The supply, modification and chartering of aircraft, and the repair, maintenance and hiring of the aircraft and of equipment incorporated or used therein (paragraph 6).

The supply of goods for the fuelling and provisioning of aircraft (paragraph 7).

The supply of other services to meet the direct needs of aircraft or of their cargoes (paragraph 9).

28.      The connecting factor for deciding whether the tax exemption should be applied in respect of the first kind is the company providing the transport, so that, if it operates for reward ‘chiefly’ on international routes, the tax advantage takes effect, whether the aircraft are used for domestic flights or for flights outside the country. There is no disagreement on this point in these proceedings.

29.      The controversy arises over the interpretation of paragraphs 7 and 9. The Commission and the Danish Government consider that the exemptions for which they provide exempt only taxable events relating to aircraft used on international flights, whereas Cimber Air and the German Government believe that they have the same scope as paragraph 6 and that the connecting factor is also the airline, so that, if its ‘international component’ predominates, the services referred to in those paragraphs are not subject to tax, even where they are supplied to aircraft which operate on domestic routes.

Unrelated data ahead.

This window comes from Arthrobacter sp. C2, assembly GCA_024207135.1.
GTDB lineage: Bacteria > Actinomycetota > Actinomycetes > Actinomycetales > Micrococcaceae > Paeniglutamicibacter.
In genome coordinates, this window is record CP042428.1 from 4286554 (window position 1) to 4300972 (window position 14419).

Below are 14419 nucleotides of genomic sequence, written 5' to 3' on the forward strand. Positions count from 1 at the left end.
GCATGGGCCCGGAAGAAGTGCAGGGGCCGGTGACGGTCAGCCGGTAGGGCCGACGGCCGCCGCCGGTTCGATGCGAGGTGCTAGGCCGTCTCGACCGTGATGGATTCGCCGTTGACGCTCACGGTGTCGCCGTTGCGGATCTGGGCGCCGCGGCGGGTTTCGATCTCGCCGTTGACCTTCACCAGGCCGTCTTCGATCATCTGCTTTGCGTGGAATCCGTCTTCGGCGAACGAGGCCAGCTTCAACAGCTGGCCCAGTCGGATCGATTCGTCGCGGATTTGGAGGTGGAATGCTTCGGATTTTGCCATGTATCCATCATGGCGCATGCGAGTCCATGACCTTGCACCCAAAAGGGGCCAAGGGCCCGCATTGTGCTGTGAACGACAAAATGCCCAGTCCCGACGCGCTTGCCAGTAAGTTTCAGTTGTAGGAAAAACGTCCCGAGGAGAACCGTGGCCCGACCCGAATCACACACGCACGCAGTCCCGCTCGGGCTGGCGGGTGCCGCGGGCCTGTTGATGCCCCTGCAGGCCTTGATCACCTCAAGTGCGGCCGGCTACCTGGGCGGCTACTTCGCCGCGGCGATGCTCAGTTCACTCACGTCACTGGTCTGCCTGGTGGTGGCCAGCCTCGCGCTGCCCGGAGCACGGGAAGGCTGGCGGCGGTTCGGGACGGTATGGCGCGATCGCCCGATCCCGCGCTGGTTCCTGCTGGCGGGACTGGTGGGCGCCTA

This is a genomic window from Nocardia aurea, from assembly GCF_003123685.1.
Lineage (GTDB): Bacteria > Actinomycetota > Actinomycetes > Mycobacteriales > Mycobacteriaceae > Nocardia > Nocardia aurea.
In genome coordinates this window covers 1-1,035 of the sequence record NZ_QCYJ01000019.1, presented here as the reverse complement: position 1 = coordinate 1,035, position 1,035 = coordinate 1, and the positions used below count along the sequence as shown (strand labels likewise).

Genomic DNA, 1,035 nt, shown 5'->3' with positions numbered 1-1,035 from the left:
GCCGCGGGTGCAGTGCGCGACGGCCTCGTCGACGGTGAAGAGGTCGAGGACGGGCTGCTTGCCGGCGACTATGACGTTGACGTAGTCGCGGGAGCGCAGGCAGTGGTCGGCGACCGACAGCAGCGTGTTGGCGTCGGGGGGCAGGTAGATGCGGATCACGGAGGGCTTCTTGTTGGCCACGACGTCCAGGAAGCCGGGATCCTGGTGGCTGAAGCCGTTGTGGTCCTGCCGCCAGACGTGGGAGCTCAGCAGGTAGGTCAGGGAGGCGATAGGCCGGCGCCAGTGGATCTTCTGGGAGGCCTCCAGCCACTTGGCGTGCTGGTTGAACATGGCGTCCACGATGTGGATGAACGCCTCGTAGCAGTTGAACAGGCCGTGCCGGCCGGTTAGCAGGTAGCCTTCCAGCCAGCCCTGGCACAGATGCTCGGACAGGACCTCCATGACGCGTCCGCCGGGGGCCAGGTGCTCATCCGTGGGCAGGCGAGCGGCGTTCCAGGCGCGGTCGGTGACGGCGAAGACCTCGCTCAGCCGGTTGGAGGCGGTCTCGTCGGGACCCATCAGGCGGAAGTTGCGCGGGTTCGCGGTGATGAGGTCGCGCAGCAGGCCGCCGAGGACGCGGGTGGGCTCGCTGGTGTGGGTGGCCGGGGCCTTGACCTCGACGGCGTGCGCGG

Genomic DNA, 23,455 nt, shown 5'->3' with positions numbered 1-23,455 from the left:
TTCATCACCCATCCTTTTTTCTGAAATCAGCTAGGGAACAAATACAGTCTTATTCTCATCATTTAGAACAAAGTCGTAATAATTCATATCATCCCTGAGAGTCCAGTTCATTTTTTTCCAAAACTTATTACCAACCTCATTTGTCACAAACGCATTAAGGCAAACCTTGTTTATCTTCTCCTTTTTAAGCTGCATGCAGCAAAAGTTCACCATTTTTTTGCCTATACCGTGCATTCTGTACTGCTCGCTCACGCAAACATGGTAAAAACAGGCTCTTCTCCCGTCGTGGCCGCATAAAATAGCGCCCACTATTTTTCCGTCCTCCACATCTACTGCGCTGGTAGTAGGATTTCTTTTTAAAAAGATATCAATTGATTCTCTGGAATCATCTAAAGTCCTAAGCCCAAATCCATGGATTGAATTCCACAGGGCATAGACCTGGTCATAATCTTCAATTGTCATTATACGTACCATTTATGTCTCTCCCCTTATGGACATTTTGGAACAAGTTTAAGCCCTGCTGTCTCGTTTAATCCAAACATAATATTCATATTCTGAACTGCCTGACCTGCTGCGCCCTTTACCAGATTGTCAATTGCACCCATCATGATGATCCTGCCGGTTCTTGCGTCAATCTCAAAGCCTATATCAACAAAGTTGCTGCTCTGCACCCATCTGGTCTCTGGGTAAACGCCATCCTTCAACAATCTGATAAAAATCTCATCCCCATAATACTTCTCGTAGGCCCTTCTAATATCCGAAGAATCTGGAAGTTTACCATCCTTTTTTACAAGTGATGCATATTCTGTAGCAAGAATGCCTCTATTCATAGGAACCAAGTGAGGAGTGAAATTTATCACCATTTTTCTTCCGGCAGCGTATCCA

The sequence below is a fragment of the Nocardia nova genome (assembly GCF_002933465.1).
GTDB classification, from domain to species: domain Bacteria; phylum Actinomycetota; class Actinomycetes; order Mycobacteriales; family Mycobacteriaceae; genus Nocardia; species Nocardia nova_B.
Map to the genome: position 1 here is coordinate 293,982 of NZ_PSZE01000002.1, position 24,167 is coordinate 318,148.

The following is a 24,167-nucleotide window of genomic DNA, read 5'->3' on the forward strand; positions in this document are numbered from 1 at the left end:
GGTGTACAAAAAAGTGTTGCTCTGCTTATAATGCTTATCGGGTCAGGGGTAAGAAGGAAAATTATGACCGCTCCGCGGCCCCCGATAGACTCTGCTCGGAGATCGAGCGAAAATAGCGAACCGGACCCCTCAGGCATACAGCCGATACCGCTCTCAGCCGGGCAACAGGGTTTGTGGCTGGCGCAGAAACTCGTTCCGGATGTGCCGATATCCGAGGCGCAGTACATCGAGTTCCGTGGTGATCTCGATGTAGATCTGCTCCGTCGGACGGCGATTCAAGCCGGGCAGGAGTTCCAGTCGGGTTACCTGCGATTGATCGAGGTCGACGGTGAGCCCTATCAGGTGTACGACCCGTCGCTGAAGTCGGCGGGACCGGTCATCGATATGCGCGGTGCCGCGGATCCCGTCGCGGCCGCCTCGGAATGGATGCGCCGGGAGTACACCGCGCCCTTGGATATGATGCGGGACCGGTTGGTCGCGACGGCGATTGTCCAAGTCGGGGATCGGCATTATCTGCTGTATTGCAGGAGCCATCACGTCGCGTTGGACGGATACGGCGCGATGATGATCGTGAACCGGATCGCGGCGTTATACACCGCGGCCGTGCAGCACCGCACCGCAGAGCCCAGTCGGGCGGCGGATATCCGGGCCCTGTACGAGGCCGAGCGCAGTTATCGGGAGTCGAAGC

30.      The arguments put forward by Cimber Air and the German Government are thought-provoking and, on an initial examination of the matter at issue, their view seems the more appropriate. The literal interpretation of paragraphs 7 and 9, in relation to paragraph 6, leads to the conclusion that the aircraft to which they refer are those ‘used by airlines operating for reward chiefly on international routes’ and that the kind of route they fly is therefore irrelevant. Simplicity in the application of the tax and economic realities, which are treated in Community case-law as valid criteria, (20) militate in favour of that approach, since it is difficult for suppliers to distinguish provisions and services on a domestic flight from those used for an international flight.  (21) In short, a systematic approach to Article 15 would support their view, because the ‘like’ transactions to which its provisions refer could include those relating to aircraft used on domestic flights by companies operating chiefly on international routes.

31.      However, a more in-depth examination of the aforementioned provisions and a closer look at the common system of VAT dissolve the arguments of the claimant in the main action and of the German Government like sugar lumps in a cup of tea and demonstrate that, whereas in paragraph 6 the exemption is linked to the airline, rendering it subjective in nature, the other two provisions make its application depend on the kind of route actually flown by the aircraft, rendering it unquestionably objective in nature.